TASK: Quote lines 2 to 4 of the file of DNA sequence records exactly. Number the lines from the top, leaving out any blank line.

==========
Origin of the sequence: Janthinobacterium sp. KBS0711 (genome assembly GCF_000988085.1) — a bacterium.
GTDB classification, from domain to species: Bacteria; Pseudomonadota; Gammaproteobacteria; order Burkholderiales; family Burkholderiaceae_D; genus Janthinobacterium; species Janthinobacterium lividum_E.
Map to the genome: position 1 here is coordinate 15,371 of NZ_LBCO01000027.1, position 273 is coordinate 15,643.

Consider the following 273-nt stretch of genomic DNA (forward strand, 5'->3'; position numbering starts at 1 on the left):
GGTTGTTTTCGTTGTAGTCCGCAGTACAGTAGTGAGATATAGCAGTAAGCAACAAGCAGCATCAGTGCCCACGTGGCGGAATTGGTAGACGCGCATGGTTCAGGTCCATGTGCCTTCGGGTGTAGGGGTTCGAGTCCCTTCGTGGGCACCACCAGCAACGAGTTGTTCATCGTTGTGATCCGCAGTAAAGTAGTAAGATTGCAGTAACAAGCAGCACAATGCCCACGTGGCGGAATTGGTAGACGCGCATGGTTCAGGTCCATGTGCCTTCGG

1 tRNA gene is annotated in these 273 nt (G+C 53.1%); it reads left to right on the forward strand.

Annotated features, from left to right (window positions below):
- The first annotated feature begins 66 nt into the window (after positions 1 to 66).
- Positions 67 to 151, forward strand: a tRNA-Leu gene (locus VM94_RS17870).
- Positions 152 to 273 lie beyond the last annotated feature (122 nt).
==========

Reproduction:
GTDB classification, from domain to species: Bacteria; Pseudomonadota; Gammaproteobacteria; order Burkholderiales; family Burkholderiaceae_D; genus Janthinobacterium; species Janthinobacterium lividum_E.
Map to the genome: position 1 here is coordinate 15,371 of NZ_LBCO01000027.1, position 273 is coordinate 15,643.

Consider the following 273-nt stretch of genomic DNA (forward strand, 5'->3'; position numbering starts at 1 on the left):